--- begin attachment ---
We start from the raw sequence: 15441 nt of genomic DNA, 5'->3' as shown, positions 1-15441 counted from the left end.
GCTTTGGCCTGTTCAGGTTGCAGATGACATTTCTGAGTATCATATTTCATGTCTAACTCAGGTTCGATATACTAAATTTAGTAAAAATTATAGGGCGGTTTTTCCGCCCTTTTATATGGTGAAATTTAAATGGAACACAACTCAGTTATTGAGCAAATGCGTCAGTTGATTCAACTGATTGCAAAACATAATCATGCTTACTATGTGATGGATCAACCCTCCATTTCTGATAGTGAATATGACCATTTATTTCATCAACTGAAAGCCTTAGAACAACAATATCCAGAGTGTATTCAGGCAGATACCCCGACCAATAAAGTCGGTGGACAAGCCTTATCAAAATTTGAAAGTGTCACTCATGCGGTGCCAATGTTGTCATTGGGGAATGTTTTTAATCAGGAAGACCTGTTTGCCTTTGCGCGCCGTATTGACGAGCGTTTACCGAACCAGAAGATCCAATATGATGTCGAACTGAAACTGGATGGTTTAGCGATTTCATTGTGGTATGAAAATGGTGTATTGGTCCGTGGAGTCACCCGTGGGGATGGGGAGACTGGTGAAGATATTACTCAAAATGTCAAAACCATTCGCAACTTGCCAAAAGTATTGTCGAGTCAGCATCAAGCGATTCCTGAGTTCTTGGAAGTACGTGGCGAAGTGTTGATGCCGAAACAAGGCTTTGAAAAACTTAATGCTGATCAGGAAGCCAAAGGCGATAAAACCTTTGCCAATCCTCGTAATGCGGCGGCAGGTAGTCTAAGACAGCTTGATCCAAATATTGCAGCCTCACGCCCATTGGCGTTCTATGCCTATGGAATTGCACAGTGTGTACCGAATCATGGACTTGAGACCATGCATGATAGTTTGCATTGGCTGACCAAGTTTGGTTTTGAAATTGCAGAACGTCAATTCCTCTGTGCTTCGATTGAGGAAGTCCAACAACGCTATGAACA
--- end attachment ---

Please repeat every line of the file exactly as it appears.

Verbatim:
We start from the raw sequence: 15441 nt of genomic DNA, 5'->3' as shown, positions 1-15441 counted from the left end.
GCTTTGGCCTGTTCAGGTTGCAGATGACATTTCTGAGTATCATATTTCATGTCTAACTCAGGTTCGATATACTAAATTTAGTAAAAATTATAGGGCGGTTTTTCCGCCCTTTTATATGGTGAAATTTAAATGGAACACAACTCAGTTATTGAGCAAATGCGTCAGTTGATTCAACTGATTGCAAAACATAATCATGCTTACTATGTGATGGATCAACCCTCCATTTCTGATAGTGAATATGACCATTTATTTCATCAACTGAAAGCCTTAGAACAACAATATCCAGAGTGTATTCAGGCAGATACCCCGACCAATAAAGTCGGTGGACAAGCCTTATCAAAATTTGAAAGTGTCACTCATGCGGTGCCAATGTTGTCATTGGGGAATGTTTTTAATCAGGAAGACCTGTTTGCCTTTGCGCGCCGTATTGACGAGCGTTTACCGAACCAGAAGATCCAATATGATGTCGAACTGAAACTGGATGGTTTAGCGATTTCATTGTGGTATGAAAATGGTGTATTGGTCCGTGGAGTCACCCGTGGGGATGGGGAGACTGGTGAAGATATTACTCAAAATGTCAAAACCATTCGCAACTTGCCAAAAGTATTGTCGAGTCAGCATCAAGCGATTCCTGAGTTCTTGGAAGTACGTGGCGAAGTGTTGATGCCGAAACAAGGCTTTGAAAAACTTAATGCTGATCAGGAAGCCAAAGGCGATAAAACCTTTGCCAATCCTCGTAATGCGGCGGCAGGTAGTCTAAGACAGCTTGATCCAAATATTGCAGCCTCACGCCCATTGGCGTTCTATGCCTATGGAATTGCACAGTGTGTACCGAATCATGGACTTGAGACCATGCATGATAGTTTGCATTGGCTGACCAAGTTTGGTTTTGAAATTGCAGAACGTCAATTCCTCTGTGCTTCGATTGAGGAAGTCCAACAACGCTATGAACA